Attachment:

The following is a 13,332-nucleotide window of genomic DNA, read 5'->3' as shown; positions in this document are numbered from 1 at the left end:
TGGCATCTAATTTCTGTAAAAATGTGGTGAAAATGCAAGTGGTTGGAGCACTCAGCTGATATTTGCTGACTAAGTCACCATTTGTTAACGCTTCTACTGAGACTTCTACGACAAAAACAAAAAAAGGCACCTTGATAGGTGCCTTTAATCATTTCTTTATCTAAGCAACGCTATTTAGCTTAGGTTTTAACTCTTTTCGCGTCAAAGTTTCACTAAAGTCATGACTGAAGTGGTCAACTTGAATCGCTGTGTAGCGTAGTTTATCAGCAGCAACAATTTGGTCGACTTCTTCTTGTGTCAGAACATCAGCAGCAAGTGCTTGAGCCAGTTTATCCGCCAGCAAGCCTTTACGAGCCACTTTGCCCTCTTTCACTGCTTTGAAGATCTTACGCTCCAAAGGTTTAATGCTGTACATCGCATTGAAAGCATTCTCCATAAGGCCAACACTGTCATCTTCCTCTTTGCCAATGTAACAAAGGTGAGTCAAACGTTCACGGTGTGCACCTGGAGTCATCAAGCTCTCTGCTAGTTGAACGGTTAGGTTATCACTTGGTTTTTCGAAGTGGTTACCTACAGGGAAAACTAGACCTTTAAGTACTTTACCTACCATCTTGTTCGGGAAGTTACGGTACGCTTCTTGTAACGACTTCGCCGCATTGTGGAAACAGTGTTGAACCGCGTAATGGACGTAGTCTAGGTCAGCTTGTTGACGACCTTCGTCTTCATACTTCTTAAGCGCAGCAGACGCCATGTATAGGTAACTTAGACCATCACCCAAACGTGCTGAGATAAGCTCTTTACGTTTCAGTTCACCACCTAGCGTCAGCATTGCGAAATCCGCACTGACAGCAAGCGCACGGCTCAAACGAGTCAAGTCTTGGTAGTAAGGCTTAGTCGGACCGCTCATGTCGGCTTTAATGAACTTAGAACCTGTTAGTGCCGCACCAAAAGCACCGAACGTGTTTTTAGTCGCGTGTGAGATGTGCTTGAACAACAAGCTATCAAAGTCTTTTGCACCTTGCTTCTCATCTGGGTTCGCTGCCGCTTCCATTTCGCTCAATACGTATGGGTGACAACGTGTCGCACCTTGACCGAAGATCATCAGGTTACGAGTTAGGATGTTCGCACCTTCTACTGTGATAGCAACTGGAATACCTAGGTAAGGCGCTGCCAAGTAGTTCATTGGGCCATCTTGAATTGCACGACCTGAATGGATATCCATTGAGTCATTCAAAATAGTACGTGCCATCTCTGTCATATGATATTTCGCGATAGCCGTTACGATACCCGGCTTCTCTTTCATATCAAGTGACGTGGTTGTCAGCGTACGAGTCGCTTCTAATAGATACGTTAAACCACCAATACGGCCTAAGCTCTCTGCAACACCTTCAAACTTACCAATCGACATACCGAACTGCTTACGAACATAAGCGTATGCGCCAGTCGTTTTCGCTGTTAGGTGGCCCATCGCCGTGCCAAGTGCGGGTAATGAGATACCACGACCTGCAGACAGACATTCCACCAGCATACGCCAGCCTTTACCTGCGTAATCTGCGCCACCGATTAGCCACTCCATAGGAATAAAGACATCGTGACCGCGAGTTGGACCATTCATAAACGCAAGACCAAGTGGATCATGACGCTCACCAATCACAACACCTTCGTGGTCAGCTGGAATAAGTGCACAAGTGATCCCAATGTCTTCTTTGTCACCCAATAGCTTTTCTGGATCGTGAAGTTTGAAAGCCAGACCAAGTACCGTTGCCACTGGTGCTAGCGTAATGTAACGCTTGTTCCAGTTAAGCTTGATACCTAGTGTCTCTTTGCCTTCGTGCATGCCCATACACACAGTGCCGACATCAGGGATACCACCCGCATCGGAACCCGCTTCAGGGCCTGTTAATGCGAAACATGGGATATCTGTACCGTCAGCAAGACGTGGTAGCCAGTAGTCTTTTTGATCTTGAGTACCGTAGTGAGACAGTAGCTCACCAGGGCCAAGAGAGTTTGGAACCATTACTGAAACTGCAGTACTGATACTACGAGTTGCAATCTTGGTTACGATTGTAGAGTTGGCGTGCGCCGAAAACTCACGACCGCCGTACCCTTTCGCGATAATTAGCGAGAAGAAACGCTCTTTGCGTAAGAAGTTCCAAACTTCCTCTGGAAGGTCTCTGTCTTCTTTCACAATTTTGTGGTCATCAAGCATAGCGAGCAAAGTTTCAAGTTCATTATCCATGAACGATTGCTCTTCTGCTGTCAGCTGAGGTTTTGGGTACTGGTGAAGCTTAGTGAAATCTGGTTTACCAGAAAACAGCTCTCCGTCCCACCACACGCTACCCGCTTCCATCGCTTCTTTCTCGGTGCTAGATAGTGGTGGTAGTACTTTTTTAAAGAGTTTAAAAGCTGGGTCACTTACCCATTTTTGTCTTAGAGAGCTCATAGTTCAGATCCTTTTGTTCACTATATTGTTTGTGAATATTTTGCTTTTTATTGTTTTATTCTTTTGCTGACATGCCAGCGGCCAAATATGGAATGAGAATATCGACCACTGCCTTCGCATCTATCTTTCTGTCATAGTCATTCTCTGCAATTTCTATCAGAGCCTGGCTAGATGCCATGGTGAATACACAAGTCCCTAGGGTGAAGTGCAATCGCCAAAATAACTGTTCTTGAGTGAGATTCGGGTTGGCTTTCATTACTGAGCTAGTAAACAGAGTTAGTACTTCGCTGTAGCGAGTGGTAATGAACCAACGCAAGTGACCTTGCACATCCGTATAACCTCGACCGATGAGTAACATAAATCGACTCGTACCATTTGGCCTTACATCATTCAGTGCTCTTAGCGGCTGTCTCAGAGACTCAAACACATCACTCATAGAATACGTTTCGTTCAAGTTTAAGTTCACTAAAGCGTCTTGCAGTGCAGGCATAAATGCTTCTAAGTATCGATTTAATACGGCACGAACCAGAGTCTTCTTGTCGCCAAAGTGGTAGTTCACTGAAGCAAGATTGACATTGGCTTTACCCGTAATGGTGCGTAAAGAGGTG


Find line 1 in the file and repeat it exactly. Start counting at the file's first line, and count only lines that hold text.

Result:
The following is a 13,332-nucleotide window of genomic DNA, read 5'->3' as shown; positions in this document are numbered from 1 at the left end: